First, a little background. For those that don't know, there is a little controversy in regards to the camouflage worn by many ships of the US Navy during the attack at Pearl Harbor. My introduction to this was the winter of 2005, when myself and a couple of others were asked for help in determining Battleship Arizona's final paint scheme. We found some highly circumstantial evidence but no proof, and I have maintained a keen interest in finding out one way or another just what this historic ship looked like at the time of her demise.
At this point the search has seen extensive research in two archives (San Francisco and Seattle) and the records of three shipyards (Mare Island, Pearl Harbor, and Puget Sound) and one naval district (13th Naval District, essentially the Northwestern US) along with some non-Pearl Harbor research in various other records such as Astoria Navy Base just to try and build a complete understanding about how the Navy went about camouflage in the Second World War.
Using those resources we have been able to build up a "higher resolution" picture of the turbulent year of 1941, and yet there is much that remains unknown.
We know that in January, 1941 a change in camouflage was ordered, but that due to production problems and supply difficulties, it took time to build up significant quantities of the new paints and adoptions seems to have started around June of that year. However, the main color for the majority of the ships, 5-D Dark Gray, was not found satisfactory and by July the Navy ordered its production halted and 5-S Sea Blue mixed as its replacement.
This is the point at which things really get murky. The Navy did not do a good job of promulgating this order, sending it only to the three Navy Yards responsible for manufacturing paint for the various fleets as well as four commands (Atlantic Fleet, Pacific Fleet, "Air Force" [Not Army Air Force but the Navy command in charge of aircraft], and OPNAV [Office of the Chief of Naval Operations]). This resulted in a lot of confusion and resentment when ships and commands kept sending in requisitions for old paint formulas.
Initially Mare Island Navy Yard answered the requests of other yards and ships with letters listing the new formulas and an order to re-request the desired materials, but by late September they were ordered to simply substitute the new paints for the old.
So it would seem that by October the Navy Yard at Pearl Harbor and ships based there should have started receiving the new paints, but this is not a hard fact at all. Indeed, a memo found in the records of the suggest that at the earliest it was late October that they knew for sure.
This memo deserves its own discussion. There is a typo in a date that can be confusing; the second paragraph starts with "Today, August 22..." This is clearly incorrect as the date occurs before the shipyard received the file. This memo discusses a letter from Mare Island to Pearl Harbor that was lost for six weeks in internal mail before being found and finally delivered. The letter in question was the aforementioned Letter to re-calculate paint needed and re-requisition the amounts. So Pearl Harbor did not officially know about the new paints until October 22.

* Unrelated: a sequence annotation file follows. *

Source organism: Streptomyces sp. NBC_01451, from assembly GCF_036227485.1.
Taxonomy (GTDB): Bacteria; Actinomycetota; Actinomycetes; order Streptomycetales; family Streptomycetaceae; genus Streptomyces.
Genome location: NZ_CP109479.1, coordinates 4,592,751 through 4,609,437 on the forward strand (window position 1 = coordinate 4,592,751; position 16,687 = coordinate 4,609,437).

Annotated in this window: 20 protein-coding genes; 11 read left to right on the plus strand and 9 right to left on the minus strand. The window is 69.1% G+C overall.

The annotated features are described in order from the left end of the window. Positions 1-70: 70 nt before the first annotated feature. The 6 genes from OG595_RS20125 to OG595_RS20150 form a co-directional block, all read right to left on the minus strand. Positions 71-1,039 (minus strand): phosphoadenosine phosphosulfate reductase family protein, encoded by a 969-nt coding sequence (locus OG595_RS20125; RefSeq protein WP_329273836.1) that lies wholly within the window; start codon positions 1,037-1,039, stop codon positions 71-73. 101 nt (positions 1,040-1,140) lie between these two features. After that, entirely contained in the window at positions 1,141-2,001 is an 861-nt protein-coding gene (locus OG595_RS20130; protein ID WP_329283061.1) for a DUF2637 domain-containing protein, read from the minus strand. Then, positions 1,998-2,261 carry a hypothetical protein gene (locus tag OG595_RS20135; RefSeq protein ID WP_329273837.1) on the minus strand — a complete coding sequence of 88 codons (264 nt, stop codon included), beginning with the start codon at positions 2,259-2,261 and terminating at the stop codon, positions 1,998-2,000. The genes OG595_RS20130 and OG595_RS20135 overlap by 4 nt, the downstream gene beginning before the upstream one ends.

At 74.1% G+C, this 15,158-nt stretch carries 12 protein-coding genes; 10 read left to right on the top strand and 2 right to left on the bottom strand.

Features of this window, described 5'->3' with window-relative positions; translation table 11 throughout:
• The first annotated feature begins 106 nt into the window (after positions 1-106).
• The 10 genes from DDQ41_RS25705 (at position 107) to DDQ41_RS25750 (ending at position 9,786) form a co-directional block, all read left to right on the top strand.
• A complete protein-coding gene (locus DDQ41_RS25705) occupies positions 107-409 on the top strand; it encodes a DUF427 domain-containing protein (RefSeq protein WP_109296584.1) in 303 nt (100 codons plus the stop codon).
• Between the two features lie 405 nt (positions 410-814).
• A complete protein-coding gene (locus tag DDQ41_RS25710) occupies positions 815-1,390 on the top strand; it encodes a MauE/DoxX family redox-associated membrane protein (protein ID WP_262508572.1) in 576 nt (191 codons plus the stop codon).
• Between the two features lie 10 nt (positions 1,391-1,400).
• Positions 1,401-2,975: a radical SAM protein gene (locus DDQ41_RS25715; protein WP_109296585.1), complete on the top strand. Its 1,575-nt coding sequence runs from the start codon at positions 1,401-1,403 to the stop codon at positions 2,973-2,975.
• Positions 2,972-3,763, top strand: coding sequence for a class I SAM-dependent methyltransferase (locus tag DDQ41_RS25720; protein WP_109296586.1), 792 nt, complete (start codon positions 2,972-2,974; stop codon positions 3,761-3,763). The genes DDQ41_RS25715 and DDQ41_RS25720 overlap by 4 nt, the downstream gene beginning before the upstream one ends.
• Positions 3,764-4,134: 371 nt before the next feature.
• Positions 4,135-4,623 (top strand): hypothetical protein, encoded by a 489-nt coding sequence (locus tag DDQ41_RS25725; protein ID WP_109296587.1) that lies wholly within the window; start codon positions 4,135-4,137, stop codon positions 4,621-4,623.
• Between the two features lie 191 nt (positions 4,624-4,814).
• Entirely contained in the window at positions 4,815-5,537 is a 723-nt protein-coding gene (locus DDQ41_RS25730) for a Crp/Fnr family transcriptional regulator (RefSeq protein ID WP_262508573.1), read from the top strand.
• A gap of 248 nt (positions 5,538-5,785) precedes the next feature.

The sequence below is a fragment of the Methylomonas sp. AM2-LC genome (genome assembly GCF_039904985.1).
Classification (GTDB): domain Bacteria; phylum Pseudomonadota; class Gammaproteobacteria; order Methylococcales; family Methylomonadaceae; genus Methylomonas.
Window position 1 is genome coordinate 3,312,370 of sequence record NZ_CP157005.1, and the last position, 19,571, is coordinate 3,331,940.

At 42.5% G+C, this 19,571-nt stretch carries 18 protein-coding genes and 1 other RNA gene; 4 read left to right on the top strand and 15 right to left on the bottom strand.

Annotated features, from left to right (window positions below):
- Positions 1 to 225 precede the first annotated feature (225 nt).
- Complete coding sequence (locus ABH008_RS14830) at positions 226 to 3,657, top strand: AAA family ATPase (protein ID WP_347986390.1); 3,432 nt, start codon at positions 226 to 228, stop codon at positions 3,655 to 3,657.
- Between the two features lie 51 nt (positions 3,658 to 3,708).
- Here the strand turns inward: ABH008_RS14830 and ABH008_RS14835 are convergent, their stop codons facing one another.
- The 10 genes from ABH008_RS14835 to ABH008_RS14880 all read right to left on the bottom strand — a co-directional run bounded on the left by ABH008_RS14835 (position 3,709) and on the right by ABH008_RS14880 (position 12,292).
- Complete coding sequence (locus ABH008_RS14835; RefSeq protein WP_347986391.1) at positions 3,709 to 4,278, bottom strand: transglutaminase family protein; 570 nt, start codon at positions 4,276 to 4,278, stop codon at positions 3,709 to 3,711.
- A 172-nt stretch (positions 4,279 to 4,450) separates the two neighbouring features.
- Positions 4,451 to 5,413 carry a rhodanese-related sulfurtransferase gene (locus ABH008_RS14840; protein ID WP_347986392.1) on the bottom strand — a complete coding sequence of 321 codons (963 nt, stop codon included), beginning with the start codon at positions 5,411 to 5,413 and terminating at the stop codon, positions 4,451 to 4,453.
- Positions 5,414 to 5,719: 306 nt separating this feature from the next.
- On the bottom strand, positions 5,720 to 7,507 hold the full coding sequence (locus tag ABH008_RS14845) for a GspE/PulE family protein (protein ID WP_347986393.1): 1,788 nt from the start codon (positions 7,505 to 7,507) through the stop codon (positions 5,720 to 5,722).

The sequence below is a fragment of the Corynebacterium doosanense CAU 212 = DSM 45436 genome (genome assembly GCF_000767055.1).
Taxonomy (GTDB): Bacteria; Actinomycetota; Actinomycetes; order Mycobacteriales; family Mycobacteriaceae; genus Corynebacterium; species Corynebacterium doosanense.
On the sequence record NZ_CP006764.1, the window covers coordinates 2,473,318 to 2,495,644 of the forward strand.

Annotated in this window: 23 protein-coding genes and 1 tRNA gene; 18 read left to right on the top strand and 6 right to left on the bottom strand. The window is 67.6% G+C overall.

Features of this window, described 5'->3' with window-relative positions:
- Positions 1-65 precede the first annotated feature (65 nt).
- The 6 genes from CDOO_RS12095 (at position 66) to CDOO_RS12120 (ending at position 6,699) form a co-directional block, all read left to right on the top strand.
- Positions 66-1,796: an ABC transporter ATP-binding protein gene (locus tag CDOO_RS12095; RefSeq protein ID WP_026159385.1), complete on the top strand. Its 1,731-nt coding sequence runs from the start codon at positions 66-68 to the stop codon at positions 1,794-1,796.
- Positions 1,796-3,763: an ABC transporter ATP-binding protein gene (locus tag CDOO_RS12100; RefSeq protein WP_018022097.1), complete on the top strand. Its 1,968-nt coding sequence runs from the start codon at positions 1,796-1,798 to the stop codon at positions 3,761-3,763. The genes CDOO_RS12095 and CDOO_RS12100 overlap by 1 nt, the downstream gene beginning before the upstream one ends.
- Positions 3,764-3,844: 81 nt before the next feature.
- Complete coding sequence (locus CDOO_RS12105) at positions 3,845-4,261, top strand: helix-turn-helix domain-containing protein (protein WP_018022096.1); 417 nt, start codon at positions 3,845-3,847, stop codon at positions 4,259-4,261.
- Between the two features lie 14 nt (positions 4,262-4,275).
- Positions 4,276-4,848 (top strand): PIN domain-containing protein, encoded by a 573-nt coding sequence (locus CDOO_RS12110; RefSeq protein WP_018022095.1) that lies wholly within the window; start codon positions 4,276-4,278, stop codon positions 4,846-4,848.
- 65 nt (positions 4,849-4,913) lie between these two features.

This might not be that big of a deal in that the new paints were actually made using the same stocks as some of the old ones. 5-L Light Gray and 5-O Ocean gray were made by mixing specific amounts of a tinting paste into a white, un-tinted base. 5-S Sea Blue and 5-H Haze Gray were created by simply creating different ratios of the same tinting paste and untinted base, so if they had the stock to mix Ocean Gray they could do Sea Blue. But, at this point we don't even know when Pearl Harbor had the supplies to issue those two components of the paints.
Documents from August and September hint that Pearl Harbor did not have the facilities to provide the new paints; CL-50 Helena was not only ordered to paint into 5-S Sea Blue at Mare Island, but was also ordered to pick up paints for other cruisers at Mare Island at the end of September. Ships of Destroyer Division Nine were ordered to paint in variations of measures during overhaul at Mare Island in October.
These last documents throw in a new wrinkle; they are not from the Bureau of Ships or any Navy Yard, but from the Commander in Chief, Pacific Fleet, Commander of Destroyer Flotilla One, and the Commander Cruisers, Battle Force.
The question left unsolved at this point is, if the Commander of Cruisers, Battle Force, knew about the new paints and Pearl Harbor Navy Yard didn't, would there be any sort of interaction that would bring this to Pearl Harbor's attention? Would ComCruBatFor have requested the paint from PHNY first, or is there some other documentation thus undiscovered that would explain more?
What orders could these commands have given to the ships they administered that we haven't seen yet? And if Pearl Harbor didn't have the knowledge about the paints until late October, does it really matter if the various commands of the fleet DID have the knowledge and their supply chains did not exclusively flow through Pearl Harbor Navy Yard?